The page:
Asking for help designing


#1

Hi! im new here and wanted to check if it is allowed ask for help. Working on a project and need a aluminum profile. ive tried making it myself but to complicated. anyone who can help me?

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#3

I think it’d be okay for people to help as long as they aren’t doing your homework for you. If you have a specific question about what’s making it difficult to draw, then that’d probably be okay. Do you have the plans? Is it just too many dimensions? Or is there something specific you’d like to learn how to do in SketchUp?

If it’s for work, then collaboration is probably allowed. You could probably pay someone to model it for you or maybe someone would be willing to do it for fun. Who knows? I’m not sure why it wouldn’t be allowed, unless it’s your homework.


#4

I sent you a private message.


#5

Hello @Lingvarion and welcome to the SketchUp User Forum. Of course you can ask for help. That’s the main reason for this online community.

Even though you are new, I suggest you try to do this yourself. Developing a profile as a 2D shape is pretty easy if you approximate the shape using simple lines.

  1. Make the shape a component (not a group in this case…I hardly ever use groups for reasons not germaine to this discussion).
  2. Copy the component.
  3. Scale the size of the copied component by a factor of 100 and save it.
  4. Edit the newly saved component by tweaking the connected lines to modify into curved segments to resemble that shown in your illustration.
  5. Make sure that the 2D profile forms a closed surface (face).
  6. Now you can push-pull this entity into a 3D form.
  7. Delete the enlarged component copy.

The original will reflect the changes but the scale will be unchanged. The process referred to in steps 2 through 4 is known as the Dave Method [named by a Sage called “Box” for the guy (also a sage) who responded just before my post] and is frequently used by SU aficionados for similar kinds of modifications. It is important to scale up the component size because SU has a problem modeling very small incremental units and upsizing eliminates that issue.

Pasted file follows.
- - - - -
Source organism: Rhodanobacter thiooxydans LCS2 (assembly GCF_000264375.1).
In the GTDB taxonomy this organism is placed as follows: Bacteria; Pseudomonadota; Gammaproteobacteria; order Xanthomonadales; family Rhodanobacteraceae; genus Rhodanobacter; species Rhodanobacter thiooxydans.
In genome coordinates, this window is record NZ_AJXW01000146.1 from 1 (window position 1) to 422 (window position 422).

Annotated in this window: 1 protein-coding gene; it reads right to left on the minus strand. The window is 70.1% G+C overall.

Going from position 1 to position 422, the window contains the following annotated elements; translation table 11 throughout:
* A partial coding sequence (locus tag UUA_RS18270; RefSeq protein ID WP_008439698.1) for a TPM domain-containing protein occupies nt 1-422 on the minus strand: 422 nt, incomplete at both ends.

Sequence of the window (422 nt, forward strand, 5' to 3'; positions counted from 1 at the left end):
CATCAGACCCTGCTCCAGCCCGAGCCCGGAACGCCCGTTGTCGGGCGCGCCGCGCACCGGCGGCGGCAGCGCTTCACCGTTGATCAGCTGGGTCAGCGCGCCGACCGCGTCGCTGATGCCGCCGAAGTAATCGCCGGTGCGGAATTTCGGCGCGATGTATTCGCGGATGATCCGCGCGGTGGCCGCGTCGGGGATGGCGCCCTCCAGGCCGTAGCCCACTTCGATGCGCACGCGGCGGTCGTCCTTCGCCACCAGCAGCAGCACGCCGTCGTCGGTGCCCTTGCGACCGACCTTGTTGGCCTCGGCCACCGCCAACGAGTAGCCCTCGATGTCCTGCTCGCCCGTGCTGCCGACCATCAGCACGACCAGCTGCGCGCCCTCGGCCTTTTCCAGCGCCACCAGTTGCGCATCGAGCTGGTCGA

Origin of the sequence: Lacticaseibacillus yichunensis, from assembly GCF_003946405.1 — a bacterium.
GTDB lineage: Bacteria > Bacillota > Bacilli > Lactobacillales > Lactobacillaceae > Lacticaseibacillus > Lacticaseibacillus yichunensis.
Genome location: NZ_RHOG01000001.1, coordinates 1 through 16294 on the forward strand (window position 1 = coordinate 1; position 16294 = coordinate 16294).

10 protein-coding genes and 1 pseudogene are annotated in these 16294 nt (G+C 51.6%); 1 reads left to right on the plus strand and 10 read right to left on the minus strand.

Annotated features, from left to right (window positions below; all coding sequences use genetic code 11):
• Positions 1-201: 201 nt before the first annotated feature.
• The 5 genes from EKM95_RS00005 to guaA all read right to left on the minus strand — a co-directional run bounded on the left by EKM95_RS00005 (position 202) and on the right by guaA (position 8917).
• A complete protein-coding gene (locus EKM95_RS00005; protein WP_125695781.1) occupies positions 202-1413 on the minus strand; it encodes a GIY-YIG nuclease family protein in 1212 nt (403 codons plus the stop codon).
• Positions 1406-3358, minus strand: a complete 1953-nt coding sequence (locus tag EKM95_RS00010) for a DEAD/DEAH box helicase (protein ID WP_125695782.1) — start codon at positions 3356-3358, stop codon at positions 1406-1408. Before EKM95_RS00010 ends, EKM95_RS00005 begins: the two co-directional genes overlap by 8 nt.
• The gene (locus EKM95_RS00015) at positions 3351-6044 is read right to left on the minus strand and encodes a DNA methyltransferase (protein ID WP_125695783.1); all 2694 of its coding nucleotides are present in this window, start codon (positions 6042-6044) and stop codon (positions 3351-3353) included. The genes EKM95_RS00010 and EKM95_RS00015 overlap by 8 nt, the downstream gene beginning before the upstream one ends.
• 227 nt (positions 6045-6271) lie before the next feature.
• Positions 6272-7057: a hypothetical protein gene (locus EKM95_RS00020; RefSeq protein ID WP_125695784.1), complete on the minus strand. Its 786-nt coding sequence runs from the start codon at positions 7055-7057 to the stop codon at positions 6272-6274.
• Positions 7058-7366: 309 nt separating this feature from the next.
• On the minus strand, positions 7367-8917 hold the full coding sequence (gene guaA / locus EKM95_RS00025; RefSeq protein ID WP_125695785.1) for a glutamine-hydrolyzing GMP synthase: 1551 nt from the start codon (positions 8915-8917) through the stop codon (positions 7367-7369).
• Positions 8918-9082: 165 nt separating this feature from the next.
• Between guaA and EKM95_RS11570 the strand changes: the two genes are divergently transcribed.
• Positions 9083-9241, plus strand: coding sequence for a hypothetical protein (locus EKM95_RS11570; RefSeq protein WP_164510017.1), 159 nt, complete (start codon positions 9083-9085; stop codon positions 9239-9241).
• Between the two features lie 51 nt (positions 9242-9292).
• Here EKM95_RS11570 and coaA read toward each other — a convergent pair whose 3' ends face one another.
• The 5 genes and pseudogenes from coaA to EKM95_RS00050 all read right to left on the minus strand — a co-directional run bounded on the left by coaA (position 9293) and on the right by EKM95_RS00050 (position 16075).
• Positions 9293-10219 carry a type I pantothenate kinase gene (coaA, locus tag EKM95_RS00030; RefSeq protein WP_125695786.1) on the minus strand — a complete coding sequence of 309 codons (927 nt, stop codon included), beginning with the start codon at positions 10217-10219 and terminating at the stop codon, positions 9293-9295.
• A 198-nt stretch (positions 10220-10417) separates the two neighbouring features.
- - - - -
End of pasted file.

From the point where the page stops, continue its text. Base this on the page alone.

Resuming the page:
#6

Actually it wasn’t named by me, I just wrote a tutorial for it using that name because it had become a common thing to search for.


#7


Sorted and sent.:smiley:

A hybrid of a couple of similar but different extrusions.


#8

When manufacturers of profiles have .dwg or .dxf files, and you import them, the profiles are usually not very useful in SketchUp, due to the high number of loose edges.

There are some extensions that can help you to convert these profiles into one curve and get low(er) polygons:

Here, I use Weld to combine all the edges to one curve and then Simplify Contours to reduce the edge-count:

redrawing some edges to get a face requires some additional welding for smooth surfaces:

but real power comes from an extension that lets you create libraries filled with profiles in no time:

Profile Builder 3…

progress:

onced placed on the right spot and direction, you can select all profiles and create assemblies!

file: profiles.skp (2.3 MB)


Curves tracing
#9

Hi,

I can help you with the requirement, I have sent you Skype request please add me to explore and analyze our skill set.


#10

It was finished business last night.


#11

Hey guys!
Thanks for all the replies. Got some great help last night!

/Simon


#12

Or just ask right here, and have you-know-who do your work for you. It happens daily :slight_smile:


#13

If that you-know-who you’re referring to is me, then yes. I drew it for him but I also used it as a teaching opportunity and showed him how to model it and work with it in a live screen share session.


#14

Absolutely. Your teaching methods are excellent, not only for those asking, but for those observing. :smiley: